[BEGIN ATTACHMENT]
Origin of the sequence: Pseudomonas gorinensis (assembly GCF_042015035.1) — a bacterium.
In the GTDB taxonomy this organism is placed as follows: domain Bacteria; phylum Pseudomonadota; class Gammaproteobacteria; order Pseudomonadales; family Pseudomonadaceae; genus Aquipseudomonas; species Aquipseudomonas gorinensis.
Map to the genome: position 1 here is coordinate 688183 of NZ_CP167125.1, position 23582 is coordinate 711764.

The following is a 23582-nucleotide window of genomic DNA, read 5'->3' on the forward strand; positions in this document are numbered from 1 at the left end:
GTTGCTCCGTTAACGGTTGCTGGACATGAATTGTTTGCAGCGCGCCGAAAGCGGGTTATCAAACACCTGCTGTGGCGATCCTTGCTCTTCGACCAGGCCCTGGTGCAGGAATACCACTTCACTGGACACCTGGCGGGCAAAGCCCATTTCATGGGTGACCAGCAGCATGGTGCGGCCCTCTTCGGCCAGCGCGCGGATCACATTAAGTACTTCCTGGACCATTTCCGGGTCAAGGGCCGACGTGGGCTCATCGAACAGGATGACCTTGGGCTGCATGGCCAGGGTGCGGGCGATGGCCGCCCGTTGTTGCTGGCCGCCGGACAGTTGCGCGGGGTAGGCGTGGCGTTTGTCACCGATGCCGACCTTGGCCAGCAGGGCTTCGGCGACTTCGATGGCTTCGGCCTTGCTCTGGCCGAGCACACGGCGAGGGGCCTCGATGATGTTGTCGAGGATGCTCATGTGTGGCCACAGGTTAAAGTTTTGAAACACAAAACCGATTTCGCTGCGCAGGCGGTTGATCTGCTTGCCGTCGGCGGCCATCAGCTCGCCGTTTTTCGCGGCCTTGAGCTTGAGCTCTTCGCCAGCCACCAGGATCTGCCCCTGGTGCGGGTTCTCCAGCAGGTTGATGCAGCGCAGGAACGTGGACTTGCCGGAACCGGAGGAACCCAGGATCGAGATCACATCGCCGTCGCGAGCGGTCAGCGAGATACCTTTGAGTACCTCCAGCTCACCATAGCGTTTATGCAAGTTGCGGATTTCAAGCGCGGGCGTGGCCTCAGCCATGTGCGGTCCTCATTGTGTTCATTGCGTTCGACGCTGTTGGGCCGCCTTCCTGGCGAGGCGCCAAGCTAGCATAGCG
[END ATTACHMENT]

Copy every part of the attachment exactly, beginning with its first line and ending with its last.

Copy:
Origin of the sequence: Pseudomonas gorinensis (assembly GCF_042015035.1) — a bacterium.
In the GTDB taxonomy this organism is placed as follows: domain Bacteria; phylum Pseudomonadota; class Gammaproteobacteria; order Pseudomonadales; family Pseudomonadaceae; genus Aquipseudomonas; species Aquipseudomonas gorinensis.
Map to the genome: position 1 here is coordinate 688183 of NZ_CP167125.1, position 23582 is coordinate 711764.

The following is a 23582-nucleotide window of genomic DNA, read 5'->3' on the forward strand; positions in this document are numbered from 1 at the left end:
GTTGCTCCGTTAACGGTTGCTGGACATGAATTGTTTGCAGCGCGCCGAAAGCGGGTTATCAAACACCTGCTGTGGCGATCCTTGCTCTTCGACCAGGCCCTGGTGCAGGAATACCACTTCACTGGACACCTGGCGGGCAAAGCCCATTTCATGGGTGACCAGCAGCATGGTGCGGCCCTCTTCGGCCAGCGCGCGGATCACATTAAGTACTTCCTGGACCATTTCCGGGTCAAGGGCCGACGTGGGCTCATCGAACAGGATGACCTTGGGCTGCATGGCCAGGGTGCGGGCGATGGCCGCCCGTTGTTGCTGGCCGCCGGACAGTTGCGCGGGGTAGGCGTGGCGTTTGTCACCGATGCCGACCTTGGCCAGCAGGGCTTCGGCGACTTCGATGGCTTCGGCCTTGCTCTGGCCGAGCACACGGCGAGGGGCCTCGATGATGTTGTCGAGGATGCTCATGTGTGGCCACAGGTTAAAGTTTTGAAACACAAAACCGATTTCGCTGCGCAGGCGGTTGATCTGCTTGCCGTCGGCGGCCATCAGCTCGCCGTTTTTCGCGGCCTTGAGCTTGAGCTCTTCGCCAGCCACCAGGATCTGCCCCTGGTGCGGGTTCTCCAGCAGGTTGATGCAGCGCAGGAACGTGGACTTGCCGGAACCGGAGGAACCCAGGATCGAGATCACATCGCCGTCGCGAGCGGTCAGCGAGATACCTTTGAGTACCTCCAGCTCACCATAGCGTTTATGCAAGTTGCGGATTTCAAGCGCGGGCGTGGCCTCAGCCATGTGCGGTCCTCATTGTGTTCATTGCGTTCGACGCTGTTGGGCCGCCTTCCTGGCGAGGCGCCAAGCTAGCATAGCG